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|Index||29 reviews in total|
This film is like browsing in the fridge, late at night when you have the munchies; there's a piece of pizza, a slice of meatloaf, a spoonful of potato salad, a deviled egg ... stuff you've had before that doesn't add up to a proper meal. Genre buffs might have some fun spotting the past film's this movie borrows it's scenes from and there are a lot of them. I did. This is Frankenfilm, stitched together from limbs and parts of other films, a dog here, a basement there, a creeping insanity here, a dark ooze from the floor, wraiths, a marriage sabotaged by the supernatural. There are scenes in the movie that would have sizzled if that sizzling hadn't already been burned into our cinematic psyche by better movies. Still I found it hard to hate this movie. I'm not sure why. It didn't have heart and didn't even pretend to lunge for new ground. I suppose those of us who love horror in cartoons, poetry, fiction or film don't mind rummaging around in the old and familiar. I know that while watching this movie it reminded me of how much I liked this or that movie and caused me to want to rent them and see them again. I would advise everyone to not bother (a caution that is lost on the diehard aficionado - we will watch anything in hopes of finding even one "nugget" to remember). I'm happy to report this film has one such nugget and frustrated to report it is a structurally cruel and wasted nugget. That nugget is the film's first five minutes. Watching it I remember settling into my chair and bracing myself. I thought, this might, maybe, perhaps, potentially could be one of those small films where those involved have a dark and sinister bent and are going to take you on a wicked roller coaster ride rocketing and ricocheting through a sidestreet of hell ... but no. I dont' want to say anything else about the film's beginning since that is the movie's shot at redemption though it redeems not. It commits a fatal error, it packs its wallop at the beginning instead of the end. Don't bother, unless you like snacking unrelated leftovers from the fridge or leafing through family picture albums.
I loved this movie. Both Sean Pertwee and Amanda Plummer were great in it. The whole movie was very chilling. Great movie to watch on a cold, lonely night at home. That is what I did. Sean is great as a a man pushed over the edge and Amanda is very good as his freaked out wife and the main character. Check it out.....you'll like it, too!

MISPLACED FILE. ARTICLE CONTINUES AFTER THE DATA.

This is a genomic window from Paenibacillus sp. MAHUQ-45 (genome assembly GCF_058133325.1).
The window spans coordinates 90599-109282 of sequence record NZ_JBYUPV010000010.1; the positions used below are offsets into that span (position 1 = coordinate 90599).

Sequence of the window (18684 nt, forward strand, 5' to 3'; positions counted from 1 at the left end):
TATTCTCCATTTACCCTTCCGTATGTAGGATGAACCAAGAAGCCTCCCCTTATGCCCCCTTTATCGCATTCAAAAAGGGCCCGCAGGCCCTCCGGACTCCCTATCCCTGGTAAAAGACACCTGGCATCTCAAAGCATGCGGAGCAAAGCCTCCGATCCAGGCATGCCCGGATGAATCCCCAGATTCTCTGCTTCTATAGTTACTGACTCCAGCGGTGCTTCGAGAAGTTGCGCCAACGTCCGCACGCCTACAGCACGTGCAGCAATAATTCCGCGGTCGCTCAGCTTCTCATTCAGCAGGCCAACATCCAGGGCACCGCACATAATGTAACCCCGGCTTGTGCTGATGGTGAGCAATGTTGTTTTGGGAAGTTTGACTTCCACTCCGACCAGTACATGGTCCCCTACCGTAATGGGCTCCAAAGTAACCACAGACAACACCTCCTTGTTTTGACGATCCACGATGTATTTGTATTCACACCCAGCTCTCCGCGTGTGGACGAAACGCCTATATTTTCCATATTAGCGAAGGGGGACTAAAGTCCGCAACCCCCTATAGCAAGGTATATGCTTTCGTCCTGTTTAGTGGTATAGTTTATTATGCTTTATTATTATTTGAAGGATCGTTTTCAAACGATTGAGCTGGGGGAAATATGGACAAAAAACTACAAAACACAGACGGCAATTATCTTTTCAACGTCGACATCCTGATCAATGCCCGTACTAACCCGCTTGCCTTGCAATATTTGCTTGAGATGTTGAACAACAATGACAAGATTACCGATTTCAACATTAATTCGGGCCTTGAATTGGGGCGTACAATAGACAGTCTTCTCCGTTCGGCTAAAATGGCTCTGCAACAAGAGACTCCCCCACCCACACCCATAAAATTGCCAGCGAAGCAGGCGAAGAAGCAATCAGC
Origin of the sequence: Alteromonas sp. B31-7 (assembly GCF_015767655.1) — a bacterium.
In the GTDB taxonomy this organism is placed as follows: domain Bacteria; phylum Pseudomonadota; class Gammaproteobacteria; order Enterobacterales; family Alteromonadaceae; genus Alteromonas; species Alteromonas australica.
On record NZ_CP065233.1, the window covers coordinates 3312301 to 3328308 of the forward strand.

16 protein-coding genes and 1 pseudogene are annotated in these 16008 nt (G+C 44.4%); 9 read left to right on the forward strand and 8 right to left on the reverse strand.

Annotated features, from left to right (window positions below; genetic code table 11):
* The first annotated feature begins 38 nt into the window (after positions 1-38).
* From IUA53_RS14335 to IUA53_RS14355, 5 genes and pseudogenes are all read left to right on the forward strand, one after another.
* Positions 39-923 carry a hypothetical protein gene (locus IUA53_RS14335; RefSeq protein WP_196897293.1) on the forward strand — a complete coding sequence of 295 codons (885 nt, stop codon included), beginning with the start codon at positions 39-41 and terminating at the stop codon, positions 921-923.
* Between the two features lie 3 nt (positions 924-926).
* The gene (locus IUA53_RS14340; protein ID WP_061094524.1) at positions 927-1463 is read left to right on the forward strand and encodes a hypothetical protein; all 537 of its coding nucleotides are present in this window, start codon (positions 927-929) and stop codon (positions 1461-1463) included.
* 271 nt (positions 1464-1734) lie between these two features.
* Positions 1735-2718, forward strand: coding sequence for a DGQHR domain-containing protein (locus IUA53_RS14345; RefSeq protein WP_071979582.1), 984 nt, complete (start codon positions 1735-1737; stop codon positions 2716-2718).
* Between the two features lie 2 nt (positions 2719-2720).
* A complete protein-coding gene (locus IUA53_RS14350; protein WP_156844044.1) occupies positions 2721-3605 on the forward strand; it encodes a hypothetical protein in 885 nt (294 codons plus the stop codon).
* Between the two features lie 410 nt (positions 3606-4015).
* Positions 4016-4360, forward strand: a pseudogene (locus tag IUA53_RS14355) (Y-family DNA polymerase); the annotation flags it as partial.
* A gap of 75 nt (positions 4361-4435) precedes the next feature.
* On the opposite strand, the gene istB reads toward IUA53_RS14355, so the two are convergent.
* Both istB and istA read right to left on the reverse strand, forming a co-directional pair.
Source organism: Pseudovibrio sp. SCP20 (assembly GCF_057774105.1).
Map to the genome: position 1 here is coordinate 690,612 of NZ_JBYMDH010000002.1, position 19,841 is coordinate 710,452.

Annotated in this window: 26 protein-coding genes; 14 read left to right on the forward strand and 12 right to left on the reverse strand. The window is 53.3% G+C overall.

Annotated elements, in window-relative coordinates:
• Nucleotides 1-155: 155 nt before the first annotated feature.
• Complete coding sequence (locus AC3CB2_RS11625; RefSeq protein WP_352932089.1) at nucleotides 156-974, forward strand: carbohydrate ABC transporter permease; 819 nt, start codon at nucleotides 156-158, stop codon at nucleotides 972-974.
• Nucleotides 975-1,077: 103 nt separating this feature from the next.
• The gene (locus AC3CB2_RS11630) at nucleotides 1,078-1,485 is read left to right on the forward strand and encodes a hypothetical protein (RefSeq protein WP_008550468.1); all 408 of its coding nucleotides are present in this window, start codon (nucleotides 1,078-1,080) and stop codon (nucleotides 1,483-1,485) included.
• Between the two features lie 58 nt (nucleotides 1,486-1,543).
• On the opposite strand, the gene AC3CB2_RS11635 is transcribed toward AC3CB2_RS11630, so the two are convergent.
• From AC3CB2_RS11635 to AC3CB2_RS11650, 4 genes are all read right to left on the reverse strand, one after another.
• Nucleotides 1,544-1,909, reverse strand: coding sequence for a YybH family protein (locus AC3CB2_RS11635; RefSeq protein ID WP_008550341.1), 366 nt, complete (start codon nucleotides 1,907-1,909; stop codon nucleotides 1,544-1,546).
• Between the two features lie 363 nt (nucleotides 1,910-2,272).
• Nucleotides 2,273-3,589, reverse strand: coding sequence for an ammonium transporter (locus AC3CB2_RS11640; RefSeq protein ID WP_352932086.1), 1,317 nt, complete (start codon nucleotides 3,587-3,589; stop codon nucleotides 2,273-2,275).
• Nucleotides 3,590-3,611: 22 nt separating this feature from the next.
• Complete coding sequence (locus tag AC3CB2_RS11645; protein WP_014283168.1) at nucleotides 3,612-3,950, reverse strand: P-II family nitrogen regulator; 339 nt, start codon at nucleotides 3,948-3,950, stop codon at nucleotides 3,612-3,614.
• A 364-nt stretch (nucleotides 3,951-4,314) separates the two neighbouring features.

Although the movie has its exciting moments, the end is really bad. The story of this movie doesnt make sense at all. The whole "7 days" things is an unexplained phenomenom. The history about this haunted house remains unexplained as well. Perhaps somebody can explain it after seeing this movie, i could not. Save your money on this.
*** This review may contain spoilers ***
I applaud 7 Days to Live. I don't applaud it for being a clone of The Shining, but for the efforts behind this film. It's the story of a writer and his wife who move into a haunted house to get away from everything and eventually he is driven mad. And the house, of course, has been built over a mass grave. That's The Shining comparison and the cliched bit. But it does generate its own genuinely creepy moments. The opening scene is bone chilling and will have you hooked from the start. Also, Sean Pertwee doing his best Jack Nicholson is reason enough to see the movie. With 7 Days, Pertwee has done two great horror movies recently (if you haven't seen Dog Soldiers I suggest you do so). Another familiar face is Sean Chapman...that's right, Frank Cotton in the flesh. I didn't fully recognize him until there was a scene with Chapman in it that mirrored Hellraiser (the moving furniture/bloody hand scene). It's too bad the hellraising actor didn't have a bigger part though. By the end of the film, you should recognize a few more horror movies stitched in here but it's all a bit of foreign fun. 7 Days to Live is worth catching if you enjoy the films in between the Hollywood hype and the direct-to-video garbage.